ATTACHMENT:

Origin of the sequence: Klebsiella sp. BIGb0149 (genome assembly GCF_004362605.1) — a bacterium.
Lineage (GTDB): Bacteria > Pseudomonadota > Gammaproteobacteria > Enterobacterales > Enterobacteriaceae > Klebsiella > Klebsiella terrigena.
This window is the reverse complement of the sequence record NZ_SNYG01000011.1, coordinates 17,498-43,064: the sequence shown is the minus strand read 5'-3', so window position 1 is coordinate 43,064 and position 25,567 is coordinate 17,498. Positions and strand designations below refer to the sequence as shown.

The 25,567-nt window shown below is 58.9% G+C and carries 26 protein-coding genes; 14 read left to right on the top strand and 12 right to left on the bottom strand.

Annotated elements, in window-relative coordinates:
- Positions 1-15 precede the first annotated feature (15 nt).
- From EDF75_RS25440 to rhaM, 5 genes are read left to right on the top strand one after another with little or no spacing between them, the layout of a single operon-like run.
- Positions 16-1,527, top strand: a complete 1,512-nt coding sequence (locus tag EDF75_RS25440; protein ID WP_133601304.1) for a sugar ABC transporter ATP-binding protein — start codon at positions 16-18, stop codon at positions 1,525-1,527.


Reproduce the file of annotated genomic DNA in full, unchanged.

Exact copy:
Origin of the sequence: Klebsiella sp. BIGb0149 (genome assembly GCF_004362605.1) — a bacterium.
Lineage (GTDB): Bacteria > Pseudomonadota > Gammaproteobacteria > Enterobacterales > Enterobacteriaceae > Klebsiella > Klebsiella terrigena.
This window is the reverse complement of the sequence record NZ_SNYG01000011.1, coordinates 17,498-43,064: the sequence shown is the minus strand read 5'-3', so window position 1 is coordinate 43,064 and position 25,567 is coordinate 17,498. Positions and strand designations below refer to the sequence as shown.

The 25,567-nt window shown below is 58.9% G+C and carries 26 protein-coding genes; 14 read left to right on the top strand and 12 right to left on the bottom strand.

Annotated elements, in window-relative coordinates:
- Positions 1-15 precede the first annotated feature (15 nt).
- From EDF75_RS25440 to rhaM, 5 genes are read left to right on the top strand one after another with little or no spacing between them, the layout of a single operon-like run.
- Positions 16-1,527, top strand: a complete 1,512-nt coding sequence (locus tag EDF75_RS25440; protein ID WP_133601304.1) for a sugar ABC transporter ATP-binding protein — start codon at positions 16-18, stop codon at positions 1,525-1,527.